Journeys to the Twilight Zone

It’s going to be undetectable. It’s going to be 20. It’s going to be 2.4. Pick any number between zero and a thousand and during the last week that’s what I’ve thought my next PSA test result will be.

I had my last blood test almost 6 months ago and am going for another one next week in preparation for my oncologist appointment the week after. Just putting that in writing makes the butterflies in my stomach prepare for take off as I am forced to think of the possible results and the potential for bad news. I am not alone in this phenomenon, commonly known in prostate cancer circles as “PSA Anxiety”.

I can’t remember if I’ve ever heard a doctor use the phrase but ask any man who has to have regular PSA blood tests and I bet 99 out of a 100 will tell you they experience it, along with the dark thoughts, the “what ifs?”, the restless nights and the short fuses.

For over 5 months I haven’t really thought much about how I’m doing. My PSA level is not something that is always on my mind probably because overall I feel pretty good, apart from feeling tired most of the time, of course. I just pop my daily Bicalutamide pill and subconsciously hope that it is doing what it’s supposed to do – preventing the cancer from growing and spreading.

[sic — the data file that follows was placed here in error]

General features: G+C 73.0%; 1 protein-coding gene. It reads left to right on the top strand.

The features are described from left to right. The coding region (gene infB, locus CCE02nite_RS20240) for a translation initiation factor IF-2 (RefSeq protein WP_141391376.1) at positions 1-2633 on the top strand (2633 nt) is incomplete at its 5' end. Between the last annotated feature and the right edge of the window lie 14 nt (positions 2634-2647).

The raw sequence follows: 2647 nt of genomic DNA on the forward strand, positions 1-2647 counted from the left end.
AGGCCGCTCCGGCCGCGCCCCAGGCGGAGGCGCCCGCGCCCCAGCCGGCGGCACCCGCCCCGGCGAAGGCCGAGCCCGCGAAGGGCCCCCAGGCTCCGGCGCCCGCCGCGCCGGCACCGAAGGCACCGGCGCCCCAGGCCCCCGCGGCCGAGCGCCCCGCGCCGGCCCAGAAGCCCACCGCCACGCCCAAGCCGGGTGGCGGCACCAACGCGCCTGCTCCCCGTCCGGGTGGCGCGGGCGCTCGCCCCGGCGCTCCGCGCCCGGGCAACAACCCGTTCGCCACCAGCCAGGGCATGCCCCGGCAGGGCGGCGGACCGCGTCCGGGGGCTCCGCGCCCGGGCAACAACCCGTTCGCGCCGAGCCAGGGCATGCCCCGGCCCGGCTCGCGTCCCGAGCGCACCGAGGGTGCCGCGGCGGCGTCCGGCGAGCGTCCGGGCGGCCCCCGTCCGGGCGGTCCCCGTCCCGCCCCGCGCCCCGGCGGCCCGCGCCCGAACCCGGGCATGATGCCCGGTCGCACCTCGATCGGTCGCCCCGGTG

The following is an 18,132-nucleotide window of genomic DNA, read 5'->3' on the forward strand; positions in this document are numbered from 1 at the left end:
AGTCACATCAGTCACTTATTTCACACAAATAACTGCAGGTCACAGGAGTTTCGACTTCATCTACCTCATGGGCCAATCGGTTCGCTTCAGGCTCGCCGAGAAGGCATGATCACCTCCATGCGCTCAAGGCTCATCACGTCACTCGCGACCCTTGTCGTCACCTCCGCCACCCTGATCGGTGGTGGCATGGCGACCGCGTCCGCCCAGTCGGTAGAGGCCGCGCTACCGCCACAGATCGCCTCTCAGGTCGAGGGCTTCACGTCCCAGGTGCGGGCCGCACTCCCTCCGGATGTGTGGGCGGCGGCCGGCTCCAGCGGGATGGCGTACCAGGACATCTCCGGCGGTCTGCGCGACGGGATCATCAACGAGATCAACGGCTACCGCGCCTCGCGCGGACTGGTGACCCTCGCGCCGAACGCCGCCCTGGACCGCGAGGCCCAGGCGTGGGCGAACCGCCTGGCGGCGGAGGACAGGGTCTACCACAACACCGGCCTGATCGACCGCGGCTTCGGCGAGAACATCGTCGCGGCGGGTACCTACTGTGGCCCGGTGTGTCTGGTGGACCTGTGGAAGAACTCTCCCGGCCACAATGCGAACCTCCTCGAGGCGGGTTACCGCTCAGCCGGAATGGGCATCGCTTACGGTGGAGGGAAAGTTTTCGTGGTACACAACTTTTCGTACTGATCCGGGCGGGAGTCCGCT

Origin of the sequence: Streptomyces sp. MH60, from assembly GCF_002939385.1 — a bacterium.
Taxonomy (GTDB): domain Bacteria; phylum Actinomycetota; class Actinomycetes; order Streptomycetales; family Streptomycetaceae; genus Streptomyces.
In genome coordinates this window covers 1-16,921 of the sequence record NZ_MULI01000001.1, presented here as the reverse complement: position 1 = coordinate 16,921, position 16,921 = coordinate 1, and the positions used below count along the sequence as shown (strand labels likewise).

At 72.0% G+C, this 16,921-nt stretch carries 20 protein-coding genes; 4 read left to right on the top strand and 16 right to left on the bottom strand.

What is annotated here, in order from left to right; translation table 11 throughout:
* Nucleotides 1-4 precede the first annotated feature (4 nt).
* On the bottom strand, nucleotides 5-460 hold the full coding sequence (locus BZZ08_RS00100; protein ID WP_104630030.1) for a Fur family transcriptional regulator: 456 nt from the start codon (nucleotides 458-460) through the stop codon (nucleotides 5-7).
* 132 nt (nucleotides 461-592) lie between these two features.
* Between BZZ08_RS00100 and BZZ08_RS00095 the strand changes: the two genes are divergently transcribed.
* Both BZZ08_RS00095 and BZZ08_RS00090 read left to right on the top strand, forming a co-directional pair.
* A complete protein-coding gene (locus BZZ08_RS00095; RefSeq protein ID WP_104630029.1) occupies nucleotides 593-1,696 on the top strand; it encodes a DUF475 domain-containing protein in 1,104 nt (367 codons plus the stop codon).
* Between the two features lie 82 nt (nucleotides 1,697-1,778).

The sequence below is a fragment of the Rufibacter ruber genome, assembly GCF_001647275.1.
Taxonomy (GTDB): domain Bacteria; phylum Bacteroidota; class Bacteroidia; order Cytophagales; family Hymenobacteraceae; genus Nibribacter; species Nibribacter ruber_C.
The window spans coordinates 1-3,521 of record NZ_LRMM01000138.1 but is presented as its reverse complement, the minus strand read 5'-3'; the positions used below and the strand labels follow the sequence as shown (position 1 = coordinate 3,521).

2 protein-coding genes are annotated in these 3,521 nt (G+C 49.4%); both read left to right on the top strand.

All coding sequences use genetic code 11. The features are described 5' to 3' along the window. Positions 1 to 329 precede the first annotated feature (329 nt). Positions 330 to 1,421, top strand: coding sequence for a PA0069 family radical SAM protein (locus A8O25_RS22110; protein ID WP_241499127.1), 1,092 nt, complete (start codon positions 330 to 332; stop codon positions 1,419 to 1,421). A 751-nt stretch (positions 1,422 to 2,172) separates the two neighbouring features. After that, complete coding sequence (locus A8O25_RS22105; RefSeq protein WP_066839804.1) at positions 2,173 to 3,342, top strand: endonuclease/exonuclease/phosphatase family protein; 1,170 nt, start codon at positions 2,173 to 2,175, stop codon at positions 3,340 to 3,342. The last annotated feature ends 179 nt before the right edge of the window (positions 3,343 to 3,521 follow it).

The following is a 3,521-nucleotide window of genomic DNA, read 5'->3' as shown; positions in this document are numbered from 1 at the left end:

Once again I’ve found keeping busy takes my mind off things. I feel like I’ve never been so active, both physically and mentally, so I have to watch I don’t overdo it. All the activity helps me get off to sleep the second my head touches the pillow but it doesn’t stop me waking up in the middle of the night to have a good worry. Little good that does, I know, but I don’t plan these nocturnal panics, they just happen. I toss and I turn too tired to get up and too awake to get back to sleep while my mind races off on its own to the far reaches of my imagination, then back again before disappearing to other very dark corners before I finally drift off to sleep again.

I suspect that by this time next week my fears will have been allayed and I’ll resume my regular routine where anxiety has ceased to play a major part. I hope so. It’ll never be entirely gone but will just be lurking at the back of my mind because I know eventually that PSA test result will come, the one that won’t diminish the anxiety but will instead cause it to go through the roof. All things considered, I’d rather have my six-monthly series of trips back to the Twilight Zone. I’m not greedy, another 50 or 60 would be fine.

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